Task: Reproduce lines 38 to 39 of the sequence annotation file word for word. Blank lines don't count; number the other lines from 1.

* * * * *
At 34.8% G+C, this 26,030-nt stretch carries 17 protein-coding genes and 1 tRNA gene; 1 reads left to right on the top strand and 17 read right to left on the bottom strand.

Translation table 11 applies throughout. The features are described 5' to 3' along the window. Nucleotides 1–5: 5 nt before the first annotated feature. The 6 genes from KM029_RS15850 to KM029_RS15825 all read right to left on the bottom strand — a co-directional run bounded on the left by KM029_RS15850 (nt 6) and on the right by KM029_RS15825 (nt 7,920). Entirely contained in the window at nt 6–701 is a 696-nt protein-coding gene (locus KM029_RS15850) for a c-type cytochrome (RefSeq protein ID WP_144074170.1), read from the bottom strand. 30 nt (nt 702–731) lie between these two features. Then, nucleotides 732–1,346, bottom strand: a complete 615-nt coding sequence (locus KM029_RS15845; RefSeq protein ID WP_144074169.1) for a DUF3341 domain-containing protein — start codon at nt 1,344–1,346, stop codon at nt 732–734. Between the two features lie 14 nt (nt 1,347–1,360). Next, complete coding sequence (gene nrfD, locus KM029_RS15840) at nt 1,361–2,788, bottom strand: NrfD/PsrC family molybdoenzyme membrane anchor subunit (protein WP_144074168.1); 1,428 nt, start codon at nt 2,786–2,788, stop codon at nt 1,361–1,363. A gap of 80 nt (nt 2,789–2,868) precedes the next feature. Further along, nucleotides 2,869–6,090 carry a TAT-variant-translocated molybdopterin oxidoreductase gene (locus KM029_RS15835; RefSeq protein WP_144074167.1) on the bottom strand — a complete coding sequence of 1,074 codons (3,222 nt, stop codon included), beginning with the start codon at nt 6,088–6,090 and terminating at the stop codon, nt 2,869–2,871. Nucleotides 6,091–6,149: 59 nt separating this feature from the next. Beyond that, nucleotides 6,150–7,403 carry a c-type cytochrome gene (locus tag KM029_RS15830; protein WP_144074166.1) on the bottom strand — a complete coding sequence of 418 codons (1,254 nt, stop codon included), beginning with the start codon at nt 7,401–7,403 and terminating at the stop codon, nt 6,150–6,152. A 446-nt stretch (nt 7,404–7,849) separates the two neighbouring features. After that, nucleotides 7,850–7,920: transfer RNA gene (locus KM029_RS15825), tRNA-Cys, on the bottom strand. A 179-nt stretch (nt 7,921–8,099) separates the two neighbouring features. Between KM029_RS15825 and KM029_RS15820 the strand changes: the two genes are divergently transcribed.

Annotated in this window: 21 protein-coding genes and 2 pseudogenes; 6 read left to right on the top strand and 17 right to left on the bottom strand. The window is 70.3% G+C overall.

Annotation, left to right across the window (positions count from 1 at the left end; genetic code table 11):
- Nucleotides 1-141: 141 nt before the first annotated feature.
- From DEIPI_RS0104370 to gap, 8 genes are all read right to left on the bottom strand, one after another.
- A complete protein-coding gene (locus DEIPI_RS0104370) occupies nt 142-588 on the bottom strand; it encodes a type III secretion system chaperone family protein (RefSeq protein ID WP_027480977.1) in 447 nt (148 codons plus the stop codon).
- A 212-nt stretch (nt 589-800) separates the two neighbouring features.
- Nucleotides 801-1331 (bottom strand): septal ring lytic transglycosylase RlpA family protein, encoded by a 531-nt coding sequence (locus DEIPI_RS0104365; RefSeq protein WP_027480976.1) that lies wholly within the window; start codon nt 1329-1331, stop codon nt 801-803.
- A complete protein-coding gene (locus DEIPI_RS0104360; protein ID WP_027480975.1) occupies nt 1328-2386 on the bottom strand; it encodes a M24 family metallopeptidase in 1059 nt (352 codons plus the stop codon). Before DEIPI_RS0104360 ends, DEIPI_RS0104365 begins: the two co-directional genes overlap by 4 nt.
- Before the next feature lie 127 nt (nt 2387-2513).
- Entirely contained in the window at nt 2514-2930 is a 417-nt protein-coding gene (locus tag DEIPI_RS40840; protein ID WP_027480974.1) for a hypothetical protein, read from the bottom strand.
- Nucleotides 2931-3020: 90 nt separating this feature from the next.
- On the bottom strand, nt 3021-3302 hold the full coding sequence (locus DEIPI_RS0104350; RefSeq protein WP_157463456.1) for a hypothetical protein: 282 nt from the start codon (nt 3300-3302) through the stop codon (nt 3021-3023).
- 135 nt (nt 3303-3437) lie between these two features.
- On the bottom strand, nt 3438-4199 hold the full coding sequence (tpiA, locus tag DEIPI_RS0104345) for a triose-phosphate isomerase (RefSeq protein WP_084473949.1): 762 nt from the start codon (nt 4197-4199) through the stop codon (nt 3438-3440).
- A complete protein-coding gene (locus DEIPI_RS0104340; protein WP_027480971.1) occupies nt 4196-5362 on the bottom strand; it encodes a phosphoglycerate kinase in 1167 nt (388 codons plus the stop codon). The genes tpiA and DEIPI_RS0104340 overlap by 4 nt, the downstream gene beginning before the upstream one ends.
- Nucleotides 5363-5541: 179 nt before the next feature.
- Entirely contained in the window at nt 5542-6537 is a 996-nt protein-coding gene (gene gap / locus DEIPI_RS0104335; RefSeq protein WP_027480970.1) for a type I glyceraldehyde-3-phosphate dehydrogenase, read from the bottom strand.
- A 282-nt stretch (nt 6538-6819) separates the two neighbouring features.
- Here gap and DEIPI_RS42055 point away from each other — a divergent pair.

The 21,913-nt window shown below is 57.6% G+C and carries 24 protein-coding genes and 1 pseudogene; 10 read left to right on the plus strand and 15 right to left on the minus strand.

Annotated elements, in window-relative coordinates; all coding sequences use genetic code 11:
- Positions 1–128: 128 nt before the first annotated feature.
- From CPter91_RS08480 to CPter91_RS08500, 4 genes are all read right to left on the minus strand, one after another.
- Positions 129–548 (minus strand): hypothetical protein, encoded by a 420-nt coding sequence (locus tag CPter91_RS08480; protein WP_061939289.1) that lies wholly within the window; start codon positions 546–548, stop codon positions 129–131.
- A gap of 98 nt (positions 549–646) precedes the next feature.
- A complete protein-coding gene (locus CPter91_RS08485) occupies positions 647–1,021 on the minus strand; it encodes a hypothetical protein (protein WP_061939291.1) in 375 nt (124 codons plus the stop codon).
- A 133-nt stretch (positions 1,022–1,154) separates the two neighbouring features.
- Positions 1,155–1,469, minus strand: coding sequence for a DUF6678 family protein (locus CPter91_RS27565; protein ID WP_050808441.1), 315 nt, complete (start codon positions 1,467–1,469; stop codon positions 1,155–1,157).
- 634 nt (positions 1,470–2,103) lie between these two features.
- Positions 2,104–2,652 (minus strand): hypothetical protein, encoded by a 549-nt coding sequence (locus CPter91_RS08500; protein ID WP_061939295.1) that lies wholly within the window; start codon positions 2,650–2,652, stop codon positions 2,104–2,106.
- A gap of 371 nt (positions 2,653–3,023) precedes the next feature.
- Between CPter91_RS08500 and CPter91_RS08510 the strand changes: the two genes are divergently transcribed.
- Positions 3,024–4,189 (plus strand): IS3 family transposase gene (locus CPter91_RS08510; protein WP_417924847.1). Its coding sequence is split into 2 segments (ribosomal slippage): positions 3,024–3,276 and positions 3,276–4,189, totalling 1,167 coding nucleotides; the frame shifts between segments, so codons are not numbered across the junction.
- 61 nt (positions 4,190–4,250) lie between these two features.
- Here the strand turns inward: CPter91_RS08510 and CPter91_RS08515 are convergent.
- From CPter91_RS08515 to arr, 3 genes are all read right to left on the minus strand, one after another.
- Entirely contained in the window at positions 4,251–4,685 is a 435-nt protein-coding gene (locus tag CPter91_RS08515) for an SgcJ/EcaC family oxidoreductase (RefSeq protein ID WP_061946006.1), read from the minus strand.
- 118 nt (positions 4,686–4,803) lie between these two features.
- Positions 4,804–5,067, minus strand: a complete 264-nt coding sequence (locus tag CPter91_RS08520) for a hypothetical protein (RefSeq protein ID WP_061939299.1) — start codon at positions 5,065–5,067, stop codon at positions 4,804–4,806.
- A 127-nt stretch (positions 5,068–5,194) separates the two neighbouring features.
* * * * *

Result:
- From CPter91_RS08515 to arr, 3 genes are all read right to left on the minus strand, one after another.
- Entirely contained in the window at positions 4,251–4,685 is a 435-nt protein-coding gene (locus tag CPter91_RS08515) for an SgcJ/EcaC family oxidoreductase (RefSeq protein ID WP_061946006.1), read from the minus strand.